If you want a cheaper option with no lines, then take the MRT one stop further to Elephant Mountain. It’s a little steep but only takes about 30 minutes to reach lookout points with the classic, picture postcard view of Taipei City, with 101 right in front of you.

For those visiting as a family, see my article on Taipei with kids.

Stinky tofu, Taiwan
Stinky tofu, a Taiwanese night market classic

You’re probably starving by now, so walk or take the MRT 1-2 stops to Xinyi Anhe Station, where you can find Tonghua (Linjiang Street) Night Market.

Surprisingly laid-back and local considering the proximity to the ritzy Taipei 101 area, this is a great place for your first Taipei night market venture, the essential Taiwanese eating experience. Taiwanese won’t forgive you if you don’t try the stinky tofu! (note: there’s even a whole neighborhood in New Taipei City dedicated to stinky tofu, called Shenkeng Old Street!)

To learn more about why kind of foods you can try there, here are 101 popular street foods in Taipei!

For serious foodies, there are some really great cooking courses in Taipei, covering a huge variety of styles and tastes. Check out the best cooking courses in Taipei here!

Taipei in 3 Days: Day 2

National Palace Museum, a must on your Taipei 3 day itinerary
Entrance to the National Palace Museum


Start your day with a sushi breakfast at Addiction Aquatic Development, a luxury seafood market that opens at 7 a.m. They have a variety of take-away meals.

Next, make your way to the National Palace Museum, the most important museum in the greater China region, with 700,000 artifacts in its permanent collection. The museum opens at 8:30 am, and you can get there by taking bus R30 from Shilin MRT Station or a quick taxi.

There’s also the Shung Ye Aboriginal Museum next door. See here for a more detailed writeup about visiting the National Palace Museum and Taipei 101.

Reserve your National Palace and Shung Ye Museum combined ticket online to save a little money. Entrance to the National Palace Museum is also covered by the Taipei Unlimited Fun Pass.

If you prefer the outdoors to museums, then skip to the next stop and spend more time there!

For an authentic aboriginal experience in Taiwan, try Ita Thao village on Sun Moon Lake, remote Orchid Island in Taitung County, or this aboriginal cooking course in Hualien.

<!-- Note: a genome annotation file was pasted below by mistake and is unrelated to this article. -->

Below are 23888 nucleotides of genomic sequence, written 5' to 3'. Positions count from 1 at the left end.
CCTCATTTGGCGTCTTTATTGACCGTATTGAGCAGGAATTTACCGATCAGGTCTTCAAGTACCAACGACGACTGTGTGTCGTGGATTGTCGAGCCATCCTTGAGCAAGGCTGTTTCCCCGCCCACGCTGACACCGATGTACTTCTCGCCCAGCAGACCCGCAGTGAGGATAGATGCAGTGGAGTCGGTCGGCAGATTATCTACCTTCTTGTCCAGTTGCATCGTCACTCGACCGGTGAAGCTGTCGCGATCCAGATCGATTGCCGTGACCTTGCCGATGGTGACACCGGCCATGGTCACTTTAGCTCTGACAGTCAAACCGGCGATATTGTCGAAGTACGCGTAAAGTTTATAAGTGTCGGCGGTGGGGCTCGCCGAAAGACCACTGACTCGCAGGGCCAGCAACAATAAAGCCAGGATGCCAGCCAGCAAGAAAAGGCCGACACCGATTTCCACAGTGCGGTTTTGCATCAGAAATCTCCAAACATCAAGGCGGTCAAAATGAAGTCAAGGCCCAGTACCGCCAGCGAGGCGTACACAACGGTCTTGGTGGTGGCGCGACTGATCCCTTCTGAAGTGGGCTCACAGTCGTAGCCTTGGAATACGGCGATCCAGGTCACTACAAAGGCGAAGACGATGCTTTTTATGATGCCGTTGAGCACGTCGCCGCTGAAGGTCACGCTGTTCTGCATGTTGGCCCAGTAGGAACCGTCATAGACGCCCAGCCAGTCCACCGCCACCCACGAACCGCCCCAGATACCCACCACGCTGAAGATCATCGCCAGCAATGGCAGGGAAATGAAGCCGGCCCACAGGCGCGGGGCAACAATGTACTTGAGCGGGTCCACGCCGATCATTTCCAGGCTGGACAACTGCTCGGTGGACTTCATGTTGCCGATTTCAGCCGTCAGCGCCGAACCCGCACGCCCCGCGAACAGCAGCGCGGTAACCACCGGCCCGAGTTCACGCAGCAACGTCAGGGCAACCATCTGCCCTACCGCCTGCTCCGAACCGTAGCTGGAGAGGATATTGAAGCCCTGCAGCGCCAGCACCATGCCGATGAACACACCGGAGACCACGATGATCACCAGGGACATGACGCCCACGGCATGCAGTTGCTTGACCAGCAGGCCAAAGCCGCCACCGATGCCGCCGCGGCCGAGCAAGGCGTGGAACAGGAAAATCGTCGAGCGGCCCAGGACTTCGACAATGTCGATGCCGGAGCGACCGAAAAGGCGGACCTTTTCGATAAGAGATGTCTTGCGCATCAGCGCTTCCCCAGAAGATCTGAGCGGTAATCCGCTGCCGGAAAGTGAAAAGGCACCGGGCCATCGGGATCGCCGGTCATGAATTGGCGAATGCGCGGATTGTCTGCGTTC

Hell Valley, Beitou, Taiwan
Steaming Hell Valley, Beitou


Return to the MRT, continuing north to Beitou and then transfer to the one-stop pink line to Xinbeitou station for the Beitou Thermal Area, the most famous of Taiwan’s numerous hot springs, where you can start by having lunch at Sushi Express across from the MRT station, or wait in line for the hot spring ramen shop. See here for my complete guide to Beitou and Xinbeitou Hot Spring!

Even when it’s not winter in Taiwan, there are loads of interesting sights in Beitou. Stroll along the hot spring park in front of the station, which features a steaming hot creek, eco-frendly Beitou public library, Millenium Hot Spring (the cheap, public hot spring), Beitou Hot Spring Museum, and just past the park, enormous, steaming Hell Valley (closed Mondays).

For a private soak, all the hotels along the park offer a room with a tub for NTD1000+ for 90 minutes. My favorite (and cheaper) options are Kyoto Spring Hotel up a small road past the park (about NT700, and rooms have windows, unlike other cheaper ones), or Spring City Resort, which offers this heavily discounted online deal.

For a classier hot spring soak, try this hot spring experience at Gaia Hotel or stay at the luxurious Yangmingshan Tienlai Hot Spring Resort.

Guandu Temple, Taipei
Intricate roof details at Guandu Temple

Next, continue north on the MRT red line to Guandu station, from where it’s a 10-minute walk to Guandu temple, my favorite temple in the greater Taipei area.

I like Guandu Temple because, besides the usual ornate features of all Taiwanese temples, it features an 80-meter tunnel through the mountain with 28 gods that leads to a lookout point and impressive Guanyin statue, as well as a lovely exterior that you can admire from the stairs leading up behind the temple.